Traeger, the manufacturer and pioneer of popular pellet grills, is on the wrong end of a class-action lawsuit. A customer in California claims the company misrepresents its bags of wood pellets as consisting of a single type of premium wood when, in truth, all bags of Traeger wood pellets are made with a majority of alder or oak woods and flavored oils. So a bag of cherry pellets may actually contain no cherry wood.
Marketing words like "pure" and "100% hardwood" on the packaging and website make it appear that the bag consists a single type of premium wood, so we'll see if the courts agree that the plaintiff has a case. The class-action lawsuit states that the plaintiff "wished to raise his grilling results to the next level" but that "when Plaintiff used Defendant's Mesquite BBQ Wood Pellets to grill, he found that his food's flavor did not reflect actual mesquite wood." Hmm... a product didn't live up to its marketing hype? This is hardly breaking news, but we'll see if the judge in the case determines that Traeger is guilty of false advertising.
We asked a well-known manufacturer of pellets who competes with Traeger about the suit. "Traeger pellets have been short on flavor for a long time. They came up with the plan to add flavoring oils and got a patent on it. They even sued other pellet manufacturers to protect that patent too. As a pellet manufacturer, I would not wish a California class action suit against any competitor. However, the suit unfairly targets one of the largest pellet companies while other offenders carry on."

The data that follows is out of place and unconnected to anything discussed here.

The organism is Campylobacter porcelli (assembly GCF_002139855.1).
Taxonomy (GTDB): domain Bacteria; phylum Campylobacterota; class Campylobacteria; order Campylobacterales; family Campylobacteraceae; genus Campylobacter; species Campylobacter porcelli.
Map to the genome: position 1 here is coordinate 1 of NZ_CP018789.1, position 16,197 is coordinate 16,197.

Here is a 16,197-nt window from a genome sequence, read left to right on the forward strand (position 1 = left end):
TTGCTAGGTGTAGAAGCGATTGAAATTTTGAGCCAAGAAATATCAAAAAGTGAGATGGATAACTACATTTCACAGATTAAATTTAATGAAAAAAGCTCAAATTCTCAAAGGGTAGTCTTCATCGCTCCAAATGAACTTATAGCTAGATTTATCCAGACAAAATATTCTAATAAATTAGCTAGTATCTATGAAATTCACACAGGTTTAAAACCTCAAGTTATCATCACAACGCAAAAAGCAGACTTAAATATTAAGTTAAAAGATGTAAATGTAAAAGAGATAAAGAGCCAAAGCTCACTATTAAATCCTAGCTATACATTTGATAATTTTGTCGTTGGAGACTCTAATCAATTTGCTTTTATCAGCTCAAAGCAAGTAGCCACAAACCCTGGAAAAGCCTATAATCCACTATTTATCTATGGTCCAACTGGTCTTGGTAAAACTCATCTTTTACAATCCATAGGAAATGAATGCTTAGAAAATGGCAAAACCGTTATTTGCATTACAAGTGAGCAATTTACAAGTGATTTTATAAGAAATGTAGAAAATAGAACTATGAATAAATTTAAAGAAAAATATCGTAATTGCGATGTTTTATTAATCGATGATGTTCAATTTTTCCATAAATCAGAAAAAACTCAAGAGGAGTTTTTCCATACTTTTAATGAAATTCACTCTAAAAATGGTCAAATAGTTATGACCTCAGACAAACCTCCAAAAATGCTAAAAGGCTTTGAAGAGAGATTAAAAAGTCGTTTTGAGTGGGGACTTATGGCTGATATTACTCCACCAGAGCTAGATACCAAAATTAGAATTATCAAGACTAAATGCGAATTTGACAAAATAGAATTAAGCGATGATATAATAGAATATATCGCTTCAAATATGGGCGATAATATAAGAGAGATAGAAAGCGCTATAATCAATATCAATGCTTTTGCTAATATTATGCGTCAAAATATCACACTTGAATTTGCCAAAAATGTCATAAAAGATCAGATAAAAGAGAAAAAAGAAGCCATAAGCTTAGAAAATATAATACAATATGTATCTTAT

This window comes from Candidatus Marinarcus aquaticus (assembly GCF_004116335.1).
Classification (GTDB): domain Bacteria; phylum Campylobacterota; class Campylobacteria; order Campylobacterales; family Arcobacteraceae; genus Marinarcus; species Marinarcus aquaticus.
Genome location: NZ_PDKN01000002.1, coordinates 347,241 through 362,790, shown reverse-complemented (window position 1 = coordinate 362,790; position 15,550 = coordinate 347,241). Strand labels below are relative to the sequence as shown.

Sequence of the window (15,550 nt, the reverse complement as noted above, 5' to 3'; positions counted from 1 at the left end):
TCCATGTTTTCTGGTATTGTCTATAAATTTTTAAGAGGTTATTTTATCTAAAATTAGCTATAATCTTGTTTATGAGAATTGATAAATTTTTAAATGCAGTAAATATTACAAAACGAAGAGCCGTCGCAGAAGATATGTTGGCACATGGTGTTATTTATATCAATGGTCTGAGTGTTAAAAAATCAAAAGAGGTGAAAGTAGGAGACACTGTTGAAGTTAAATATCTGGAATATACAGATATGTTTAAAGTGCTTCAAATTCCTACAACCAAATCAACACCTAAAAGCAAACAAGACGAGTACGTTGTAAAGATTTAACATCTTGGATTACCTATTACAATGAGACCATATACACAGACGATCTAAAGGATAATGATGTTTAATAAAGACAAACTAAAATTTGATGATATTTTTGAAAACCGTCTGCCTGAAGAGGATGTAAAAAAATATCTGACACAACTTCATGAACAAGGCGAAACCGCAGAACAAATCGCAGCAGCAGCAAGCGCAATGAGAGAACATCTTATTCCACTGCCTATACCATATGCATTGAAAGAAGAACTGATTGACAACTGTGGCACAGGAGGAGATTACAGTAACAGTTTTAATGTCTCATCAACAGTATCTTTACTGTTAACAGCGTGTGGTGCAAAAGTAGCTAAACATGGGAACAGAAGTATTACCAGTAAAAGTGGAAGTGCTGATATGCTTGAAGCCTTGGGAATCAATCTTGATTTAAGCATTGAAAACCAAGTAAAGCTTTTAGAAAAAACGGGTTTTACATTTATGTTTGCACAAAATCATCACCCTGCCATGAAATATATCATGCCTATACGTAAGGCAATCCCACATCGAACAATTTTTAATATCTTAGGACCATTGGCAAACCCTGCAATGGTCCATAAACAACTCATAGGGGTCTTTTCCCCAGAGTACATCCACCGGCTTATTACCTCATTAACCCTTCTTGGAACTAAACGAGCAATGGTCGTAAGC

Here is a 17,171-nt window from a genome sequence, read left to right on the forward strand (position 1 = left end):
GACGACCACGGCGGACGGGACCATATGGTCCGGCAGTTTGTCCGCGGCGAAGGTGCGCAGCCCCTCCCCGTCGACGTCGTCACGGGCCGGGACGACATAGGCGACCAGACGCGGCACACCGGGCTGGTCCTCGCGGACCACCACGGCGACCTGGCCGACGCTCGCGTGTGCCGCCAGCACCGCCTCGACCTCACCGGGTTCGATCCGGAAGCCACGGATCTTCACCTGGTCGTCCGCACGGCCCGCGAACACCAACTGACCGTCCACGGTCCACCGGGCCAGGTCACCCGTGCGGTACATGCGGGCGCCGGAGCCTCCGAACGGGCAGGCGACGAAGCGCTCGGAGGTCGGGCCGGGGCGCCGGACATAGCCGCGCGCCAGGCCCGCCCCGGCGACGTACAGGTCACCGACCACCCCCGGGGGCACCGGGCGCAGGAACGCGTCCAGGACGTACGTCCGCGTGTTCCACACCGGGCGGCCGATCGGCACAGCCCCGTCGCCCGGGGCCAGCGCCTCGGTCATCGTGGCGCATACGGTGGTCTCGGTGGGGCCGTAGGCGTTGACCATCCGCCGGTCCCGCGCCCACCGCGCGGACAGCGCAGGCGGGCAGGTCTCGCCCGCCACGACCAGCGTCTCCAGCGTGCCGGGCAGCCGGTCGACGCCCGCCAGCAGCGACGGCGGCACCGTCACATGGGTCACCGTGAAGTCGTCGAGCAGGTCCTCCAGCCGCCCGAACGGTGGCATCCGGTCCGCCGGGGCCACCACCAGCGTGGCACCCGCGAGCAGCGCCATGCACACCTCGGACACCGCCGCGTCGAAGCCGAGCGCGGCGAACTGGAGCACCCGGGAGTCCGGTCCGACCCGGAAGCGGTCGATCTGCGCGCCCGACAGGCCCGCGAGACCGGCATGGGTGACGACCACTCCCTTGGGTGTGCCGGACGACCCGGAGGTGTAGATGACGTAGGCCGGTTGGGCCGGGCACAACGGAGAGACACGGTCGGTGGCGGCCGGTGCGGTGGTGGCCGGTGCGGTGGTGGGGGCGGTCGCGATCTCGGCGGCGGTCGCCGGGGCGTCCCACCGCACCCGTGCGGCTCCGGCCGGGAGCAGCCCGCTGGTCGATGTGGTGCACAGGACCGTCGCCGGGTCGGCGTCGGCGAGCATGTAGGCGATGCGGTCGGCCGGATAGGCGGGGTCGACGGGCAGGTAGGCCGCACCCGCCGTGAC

To that we might add, most pellet manufacturers blend the flavor wood on the label with a base wood, often oak, because oak is relatively inexpensive, tastes good, and plays nicely with the machinery that makes the pellets. So how much cherry is in a cherry pellet? In the case of Traeger, probably none. In the case of a few others, 100%. But in most cases it is probably closer to 50%. Is this misleading too? If you are a believer in truth in labeling, it sure is. Consider this precedent in the wine world: Napa Valley Cabernet Sauvignon can have up to 15% of another grape in the blend. Is that misleading? Dishonest? How do consumers know what they are getting? They don't. We have to take the manufacturer's word. There is no government regulation requiring that X% of the wood on a bag of wood pellets is actually the wood listed on the label. So now we have to ask, do we need a government inspector going into pellet manufacturers' facilities and certifying them? Furthermore, just how important is the type of wood? As Meathead explains in his article on wood, it is pretty darn hard to taste the differences, especially when you consider there are meat flavors, rubs, and sauces in the taste profile, and especially on a pellet smoker where wood flavor tends to be mild anyway.